Opened in 1954, the Pulaski Bridge — named for the Polish general, Casimir Pulaski, who fought on the American side in the Revolutionary War as a tribute to the area’s Polish-American heritage — quickly became one of the most vital roadway links in the city.

It was reconstructed in 1991 and 1994 and altered to fit the times; in 2015, the city converted the right lane of its southbound side into a two-way bike path, allowing bicyclists a safer, separate space to travel.

Runners make their way over the Pulaski Bridge in the Queens borough during the 2015 New York City Marathon in New York, Nov. 1, 2015. REUTERS/Shannon Stapleton Picture Supplied by Action Images

The Pulaski Bridge also has an important place in the sports world; it is mile 13 on the route of the New York City Marathon, serving as the halfway point in the great, five-borough foot race from the Verrazzano Bridge on Staten Island to Tavern on the Green in Manhattan’s Central Park.

As for the gone-and-forgotten Vernon Avenue Bridge, the only remnants of the bridge are concrete walls on either side of the creek where boaters often moor their vessels.

From Greenpoint to Blissville

A 1915 photo showing the approach to the Greenpoint Avenue Bridge on the Queens side. NYC Municipal Archives/reprinted with permission

About three-quarters of a mile southeast of the Pulaski Bridge lies the next existing crossing over the Newtown Creek: the Greenpoint Avenue Bridge.

The current bridge, which opened in 1987, is the sixth iteration of a cross-creek span at the location since the 1850s. The original bridge was called the Blissville Bridge, named for the nearby hamlet of Blissville located within Long Island City.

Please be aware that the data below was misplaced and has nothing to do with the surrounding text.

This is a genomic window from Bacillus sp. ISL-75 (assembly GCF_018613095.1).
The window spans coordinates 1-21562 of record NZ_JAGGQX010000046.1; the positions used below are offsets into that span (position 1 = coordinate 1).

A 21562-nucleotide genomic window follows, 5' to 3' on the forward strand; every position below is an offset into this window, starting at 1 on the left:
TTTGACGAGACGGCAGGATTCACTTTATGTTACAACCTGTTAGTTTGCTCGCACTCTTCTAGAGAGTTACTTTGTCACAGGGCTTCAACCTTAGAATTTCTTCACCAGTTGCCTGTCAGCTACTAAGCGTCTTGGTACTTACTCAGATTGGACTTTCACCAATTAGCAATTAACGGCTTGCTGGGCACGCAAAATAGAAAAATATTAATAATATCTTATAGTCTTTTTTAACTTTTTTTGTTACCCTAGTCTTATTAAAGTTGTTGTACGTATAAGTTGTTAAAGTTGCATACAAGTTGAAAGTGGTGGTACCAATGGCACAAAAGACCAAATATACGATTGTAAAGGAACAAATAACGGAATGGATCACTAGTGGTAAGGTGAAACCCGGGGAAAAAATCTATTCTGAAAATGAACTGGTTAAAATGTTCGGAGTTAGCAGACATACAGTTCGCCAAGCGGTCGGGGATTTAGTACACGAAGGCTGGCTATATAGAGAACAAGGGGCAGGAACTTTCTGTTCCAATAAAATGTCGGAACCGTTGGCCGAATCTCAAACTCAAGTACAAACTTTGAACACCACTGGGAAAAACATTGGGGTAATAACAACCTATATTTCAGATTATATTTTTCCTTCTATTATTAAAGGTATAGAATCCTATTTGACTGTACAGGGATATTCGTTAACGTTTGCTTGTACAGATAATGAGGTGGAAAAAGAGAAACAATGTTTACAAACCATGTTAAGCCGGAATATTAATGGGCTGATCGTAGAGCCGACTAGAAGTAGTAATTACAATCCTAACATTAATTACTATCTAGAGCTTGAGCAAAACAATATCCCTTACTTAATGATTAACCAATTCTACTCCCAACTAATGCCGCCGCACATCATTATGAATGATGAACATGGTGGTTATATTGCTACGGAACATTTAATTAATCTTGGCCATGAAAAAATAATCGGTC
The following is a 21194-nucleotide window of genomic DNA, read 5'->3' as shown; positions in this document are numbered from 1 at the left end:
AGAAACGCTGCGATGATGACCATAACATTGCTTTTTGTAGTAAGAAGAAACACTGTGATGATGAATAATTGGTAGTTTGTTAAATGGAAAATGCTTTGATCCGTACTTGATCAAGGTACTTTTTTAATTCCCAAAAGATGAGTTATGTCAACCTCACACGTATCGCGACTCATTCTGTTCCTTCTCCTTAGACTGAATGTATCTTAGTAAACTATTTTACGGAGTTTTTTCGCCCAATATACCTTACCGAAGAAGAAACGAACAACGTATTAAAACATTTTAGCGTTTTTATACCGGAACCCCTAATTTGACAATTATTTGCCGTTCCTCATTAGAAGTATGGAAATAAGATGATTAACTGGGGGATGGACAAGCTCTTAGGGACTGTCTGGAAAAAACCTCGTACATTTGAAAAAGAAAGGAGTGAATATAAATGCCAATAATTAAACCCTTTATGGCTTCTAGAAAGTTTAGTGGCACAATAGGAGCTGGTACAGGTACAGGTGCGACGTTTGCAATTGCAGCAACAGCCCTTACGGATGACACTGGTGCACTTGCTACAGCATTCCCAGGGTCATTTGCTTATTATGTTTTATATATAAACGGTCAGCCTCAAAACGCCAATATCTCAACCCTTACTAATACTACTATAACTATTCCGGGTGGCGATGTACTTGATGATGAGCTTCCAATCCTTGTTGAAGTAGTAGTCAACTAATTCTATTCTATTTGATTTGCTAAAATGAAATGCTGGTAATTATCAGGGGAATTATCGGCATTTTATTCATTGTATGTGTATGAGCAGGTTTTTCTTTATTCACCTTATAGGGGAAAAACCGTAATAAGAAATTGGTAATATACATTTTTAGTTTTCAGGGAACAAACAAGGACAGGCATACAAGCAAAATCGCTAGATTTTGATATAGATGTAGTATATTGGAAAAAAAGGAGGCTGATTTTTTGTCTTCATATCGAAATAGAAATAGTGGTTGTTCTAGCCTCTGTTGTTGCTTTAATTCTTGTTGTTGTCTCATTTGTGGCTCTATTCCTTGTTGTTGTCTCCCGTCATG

Three other bridges came and went between the 1850s and early 1900s. The fourth bridge was severely damaged by a fire in 1919; that led to the construction of a fifth bridge that opened in 1929, which would remain in heavy use until the mid-1980s.

By about 1984, the Greenpoint Avenue Bridge was opening and closing about 3,000 times a year, according to The New York Times — and the wear-and-tear had taken a toll. In 1984, the state Transportation Department declared that it would build a new $32.2 million replacement drawbridge adjacent to the span.

Opened to traffic in 1987, the double-leaf bascule bridge stretches 1,352 feet from end to end. It was reconstructed in the last decade and, like the Pulaski Bridge, now includes a bike lane.

But though most people know it as the Greenpoint Avenue Bridge, the new space’s official name is the J.J. Byrne Memorial Bridge, named in honor of the former Brooklyn Commissioner of Public Works, who died back in 1930.

A 2010 picture of the open Greenpoint Avenue Bridge. Photo via Wikimedia Commons/rollingrck

Next week, our story about the Bridges of Newtown Creek continues with the Kosciuszko Bridge, the Grand Street Bridge and the Metropolitan Avenue Bridge.

Sources: The New York Times, Brooklyn Relics, Brownstoner, Forgotten New York and the New York City Department of Transportation.

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If you have any remembrances or old photographs of “Our Neighborhood: The Way It Was” that you would like to share with our readers, please write to the Old Timer, c/o Ridgewood Times, 38-15 Bell Blvd., Bayside, NY 11361, or send an email to editorial@ridgewoodtimes.com. Any print photographs mailed to us will be carefully returned to you upon request.